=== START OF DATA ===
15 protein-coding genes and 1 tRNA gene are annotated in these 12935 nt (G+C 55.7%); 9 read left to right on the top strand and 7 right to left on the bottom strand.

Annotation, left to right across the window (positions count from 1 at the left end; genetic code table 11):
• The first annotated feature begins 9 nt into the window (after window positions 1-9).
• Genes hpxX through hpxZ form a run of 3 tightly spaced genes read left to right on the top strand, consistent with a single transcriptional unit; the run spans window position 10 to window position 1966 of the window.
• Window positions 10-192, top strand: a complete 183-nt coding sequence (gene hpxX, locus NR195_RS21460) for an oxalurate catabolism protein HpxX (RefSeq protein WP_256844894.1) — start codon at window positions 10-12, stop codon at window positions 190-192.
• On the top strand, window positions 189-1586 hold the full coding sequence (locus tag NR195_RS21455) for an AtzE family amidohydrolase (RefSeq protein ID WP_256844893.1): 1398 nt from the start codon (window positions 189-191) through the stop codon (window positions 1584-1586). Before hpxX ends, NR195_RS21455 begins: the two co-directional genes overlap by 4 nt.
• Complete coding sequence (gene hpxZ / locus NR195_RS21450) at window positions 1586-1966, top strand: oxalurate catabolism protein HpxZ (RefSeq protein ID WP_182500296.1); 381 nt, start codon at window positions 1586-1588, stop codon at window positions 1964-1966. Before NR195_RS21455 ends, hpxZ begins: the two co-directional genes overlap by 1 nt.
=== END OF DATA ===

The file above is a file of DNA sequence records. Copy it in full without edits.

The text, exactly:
15 protein-coding genes and 1 tRNA gene are annotated in these 12935 nt (G+C 55.7%); 9 read left to right on the top strand and 7 right to left on the bottom strand.

Annotation, left to right across the window (positions count from 1 at the left end; genetic code table 11):
• The first annotated feature begins 9 nt into the window (after window positions 1-9).
• Genes hpxX through hpxZ form a run of 3 tightly spaced genes read left to right on the top strand, consistent with a single transcriptional unit; the run spans window position 10 to window position 1966 of the window.
• Window positions 10-192, top strand: a complete 183-nt coding sequence (gene hpxX, locus NR195_RS21460) for an oxalurate catabolism protein HpxX (RefSeq protein WP_256844894.1) — start codon at window positions 10-12, stop codon at window positions 190-192.
• On the top strand, window positions 189-1586 hold the full coding sequence (locus tag NR195_RS21455) for an AtzE family amidohydrolase (RefSeq protein ID WP_256844893.1): 1398 nt from the start codon (window positions 189-191) through the stop codon (window positions 1584-1586). Before hpxX ends, NR195_RS21455 begins: the two co-directional genes overlap by 4 nt.
• Complete coding sequence (gene hpxZ / locus NR195_RS21450) at window positions 1586-1966, top strand: oxalurate catabolism protein HpxZ (RefSeq protein ID WP_182500296.1); 381 nt, start codon at window positions 1586-1588, stop codon at window positions 1964-1966. Before NR195_RS21455 ends, hpxZ begins: the two co-directional genes overlap by 1 nt.